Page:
How to Apply for the Public Service Loan Forgiveness Fix-It Fund
Are you eligible for the federal public service loan forgiveness program? Worried that you may have ended up in a disqualifying loan repayment plan? The rules for a new fix-it fund are now clear, but you may have to wait awhile to find out if there will be any money left for you.Posted — Updated
Are you eligible for the federal public service loan forgiveness program? Worried that you may have ended up in a disqualifying loan repayment plan? The rules for a new fix-it fund are now clear, but you may have to wait awhile to find out if there will be any money left for you.
Two months ago, Congress set aside $350 million to help public servants who had spent years making student loan payments only to find that they were not correctly repaying their loans. The bill gave the federal Department of Education 60 days to devise a plan for distributing the money.
On Wednesday, the department added a page to its website explaining how the fix-it fund, which it refers to as the “temporarily expanded” public service loan forgiveness program, will work. One crucial point: You can’t even apply for the money until you’ve completed 120 monthly payments and then been rejected for forgiveness by the department’s loan servicer because you repaid your loans in an incorrect fashion.
Confused yet? So is nearly everyone who has ever enrolled in the public service loan forgiveness program. So let’s back up.
The public service loan forgiveness program dismisses any remaining balance (free of income taxes on the forgiven debt) for any decadelong public servant (all government and most nonprofit employees) who meets three additional criteria. First, those 120 payments have to be on time and in the exact amount due. Second, you need to have the right kind of loan: Only federal direct loans qualify, not Perkins loans or the old Federal Family Education Loans (or FFELs, as they are known in education circles). Nothing about the fix-it fund changes any of this.
The third criterion is where there is now some wiggle room. You’re also supposed to be in the right kind of repayment plan during those 120 months, namely one in which your payment depends on your income and thus fluctuates each year depending on what you can afford to pay. Many borrowers got bad advice from loan servicers about enrolling in repayment plans and ended up in graduated or extended repayment plans that were supposed to be ineligible.
So now comes the fix-it fund. It could allow some of the people who were in a list of formerly ineligible repayment plans into the loan forgiveness program if they apply for the exception before the $350 million runs out (or after Congress allocates more money, if that ever happens). Only people who paid more than they would have under an income-driven repayment plan on their most recent monthly loan payment and the one 12 months ago will be eligible.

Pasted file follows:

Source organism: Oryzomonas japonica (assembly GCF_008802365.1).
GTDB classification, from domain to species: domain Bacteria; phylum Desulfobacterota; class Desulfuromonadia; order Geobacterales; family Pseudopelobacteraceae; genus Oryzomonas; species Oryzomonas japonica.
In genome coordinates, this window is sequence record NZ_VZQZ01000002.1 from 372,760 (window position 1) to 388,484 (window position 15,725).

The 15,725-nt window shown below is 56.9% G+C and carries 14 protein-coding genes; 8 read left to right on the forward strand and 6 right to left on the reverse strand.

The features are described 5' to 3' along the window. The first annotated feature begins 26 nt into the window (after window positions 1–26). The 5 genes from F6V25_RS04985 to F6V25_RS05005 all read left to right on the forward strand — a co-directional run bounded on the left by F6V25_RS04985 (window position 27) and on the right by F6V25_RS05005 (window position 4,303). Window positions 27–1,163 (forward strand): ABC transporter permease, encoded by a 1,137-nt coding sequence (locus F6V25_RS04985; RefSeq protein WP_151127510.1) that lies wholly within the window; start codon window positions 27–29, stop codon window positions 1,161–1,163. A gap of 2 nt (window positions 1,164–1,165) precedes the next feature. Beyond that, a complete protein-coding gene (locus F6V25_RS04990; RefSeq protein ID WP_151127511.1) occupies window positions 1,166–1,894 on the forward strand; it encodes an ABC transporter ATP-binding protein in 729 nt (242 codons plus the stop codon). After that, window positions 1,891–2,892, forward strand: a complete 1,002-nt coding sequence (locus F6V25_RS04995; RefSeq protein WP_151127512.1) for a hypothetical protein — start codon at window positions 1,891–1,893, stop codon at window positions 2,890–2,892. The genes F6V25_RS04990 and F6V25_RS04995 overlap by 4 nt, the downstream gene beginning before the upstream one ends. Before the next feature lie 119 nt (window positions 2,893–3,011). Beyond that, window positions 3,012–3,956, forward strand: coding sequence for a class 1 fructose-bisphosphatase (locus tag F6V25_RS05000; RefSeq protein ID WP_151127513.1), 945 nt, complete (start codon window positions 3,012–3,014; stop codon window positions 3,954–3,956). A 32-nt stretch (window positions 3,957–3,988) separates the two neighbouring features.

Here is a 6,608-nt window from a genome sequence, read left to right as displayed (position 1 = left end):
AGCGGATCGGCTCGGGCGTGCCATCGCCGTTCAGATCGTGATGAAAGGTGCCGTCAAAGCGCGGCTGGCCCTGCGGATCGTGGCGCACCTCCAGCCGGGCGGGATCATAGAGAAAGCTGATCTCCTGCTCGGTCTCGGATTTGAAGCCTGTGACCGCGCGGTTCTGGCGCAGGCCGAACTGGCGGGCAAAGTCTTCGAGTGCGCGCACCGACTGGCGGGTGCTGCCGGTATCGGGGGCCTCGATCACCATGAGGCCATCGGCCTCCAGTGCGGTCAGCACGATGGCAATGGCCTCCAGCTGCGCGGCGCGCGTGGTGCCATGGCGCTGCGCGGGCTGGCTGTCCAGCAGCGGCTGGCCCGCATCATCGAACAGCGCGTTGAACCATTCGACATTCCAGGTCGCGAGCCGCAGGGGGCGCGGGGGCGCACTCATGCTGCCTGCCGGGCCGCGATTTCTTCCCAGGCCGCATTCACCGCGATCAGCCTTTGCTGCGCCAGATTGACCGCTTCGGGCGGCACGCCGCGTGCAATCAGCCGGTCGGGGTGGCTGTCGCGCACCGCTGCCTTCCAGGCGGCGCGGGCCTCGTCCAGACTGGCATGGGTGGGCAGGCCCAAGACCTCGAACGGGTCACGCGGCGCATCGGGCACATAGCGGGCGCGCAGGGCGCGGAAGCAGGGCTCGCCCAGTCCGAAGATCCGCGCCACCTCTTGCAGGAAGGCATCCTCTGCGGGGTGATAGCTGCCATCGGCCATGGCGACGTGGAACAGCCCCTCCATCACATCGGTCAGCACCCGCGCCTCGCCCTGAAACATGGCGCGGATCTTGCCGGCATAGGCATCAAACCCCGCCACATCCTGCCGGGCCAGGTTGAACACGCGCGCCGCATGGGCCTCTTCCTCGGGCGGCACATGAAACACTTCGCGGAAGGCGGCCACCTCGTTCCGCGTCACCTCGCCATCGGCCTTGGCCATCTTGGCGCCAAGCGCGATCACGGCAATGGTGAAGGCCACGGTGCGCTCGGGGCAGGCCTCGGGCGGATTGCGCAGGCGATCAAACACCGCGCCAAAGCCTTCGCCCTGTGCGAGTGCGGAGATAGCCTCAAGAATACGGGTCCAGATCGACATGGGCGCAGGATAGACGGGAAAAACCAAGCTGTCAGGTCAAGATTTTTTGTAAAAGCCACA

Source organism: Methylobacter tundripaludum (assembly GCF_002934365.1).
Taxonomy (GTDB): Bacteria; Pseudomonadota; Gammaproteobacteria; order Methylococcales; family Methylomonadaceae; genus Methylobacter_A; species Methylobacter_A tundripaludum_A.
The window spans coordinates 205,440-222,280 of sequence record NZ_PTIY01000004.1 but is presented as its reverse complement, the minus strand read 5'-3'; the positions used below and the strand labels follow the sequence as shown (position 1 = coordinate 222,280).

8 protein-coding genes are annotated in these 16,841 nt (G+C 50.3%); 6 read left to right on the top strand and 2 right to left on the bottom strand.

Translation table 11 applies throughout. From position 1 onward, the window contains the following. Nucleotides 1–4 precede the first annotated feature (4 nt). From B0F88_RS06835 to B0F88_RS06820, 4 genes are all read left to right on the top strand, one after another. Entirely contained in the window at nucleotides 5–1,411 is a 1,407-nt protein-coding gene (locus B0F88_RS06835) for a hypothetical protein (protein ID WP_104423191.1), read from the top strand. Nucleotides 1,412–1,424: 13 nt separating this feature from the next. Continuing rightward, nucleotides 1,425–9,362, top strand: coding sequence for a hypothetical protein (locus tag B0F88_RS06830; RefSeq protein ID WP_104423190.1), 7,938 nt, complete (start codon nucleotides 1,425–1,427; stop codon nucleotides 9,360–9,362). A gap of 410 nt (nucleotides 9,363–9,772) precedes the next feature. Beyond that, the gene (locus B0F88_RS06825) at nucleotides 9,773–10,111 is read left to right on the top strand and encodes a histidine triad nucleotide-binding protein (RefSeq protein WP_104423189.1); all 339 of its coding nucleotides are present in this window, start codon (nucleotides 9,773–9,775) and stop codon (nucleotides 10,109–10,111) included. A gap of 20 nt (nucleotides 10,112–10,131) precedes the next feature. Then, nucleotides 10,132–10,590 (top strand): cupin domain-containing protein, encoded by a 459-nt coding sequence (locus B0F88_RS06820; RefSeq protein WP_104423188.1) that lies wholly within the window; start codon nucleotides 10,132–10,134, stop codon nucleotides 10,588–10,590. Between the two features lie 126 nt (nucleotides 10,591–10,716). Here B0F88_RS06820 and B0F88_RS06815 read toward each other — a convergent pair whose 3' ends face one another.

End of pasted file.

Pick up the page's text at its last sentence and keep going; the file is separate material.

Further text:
If this sounds like it applies to you, you need to do the following things in the following order. First, you need to make 120 on-time payments in the right job, with the right loan; you can’t go looking for relief yet if you’ve made only 90 payments, even if you already know that 30 of them, five or more years ago, were in the wrong repayment plan. Then, you need to ask FedLoan, your servicer, to begin formal forgiveness proceedings. It will then reject you for being in the wrong repayment plan for part or all of that 120-month period.
Only once that happens can you apply for the money, by sending an email to FedLoan. (The address is on the Department of Education’s website.) The department has a template there that you can follow.
The big unknown here is how long the money will last. “It does create a bit of an odd situation for borrowers where they are competing for a limited pot of funds but the finish line is years out and they have no idea who else is going for it,” said Ben Miller, a former Education Department senior policy adviser who is now senior director for postsecondary education at the Center for American Progress. I asked Education Department spokesmen if it might create a countdown clock or scoreboard to track the number but did not receive a reply.
The drawdown rate may also turn on an accounting question, according to Betsy Mayotte, founder of the Institute of Student Loan Advisors. Consider someone who was in the wrong repayment plan for three of the last 10 years and has a $20,000 balance.
Will the department use the fix-it fund money to pay for all of that $20,000 — and every dollar of every forgiven balance from everyone who taps into it? Or will it use the fund to pay only the incremental cost of granting borrowers relief under this particular exception? For instance, that borrower with the $20,000 balance might have had a lower balance three years later, and if the fix-it fund pays just the difference between the two balances, it’s a lot less than paying all of the $20,000. If the fund pays only that difference, the fund will last longer.
That’s a lot of ifs, maybes and calculations, something that few people in any corner wish to have more of in a program that is already confounding. But for borrowers who would have paid tens of thousands more through no fault of their own without the fix, the added complexity is a whole lot better than the status quo.
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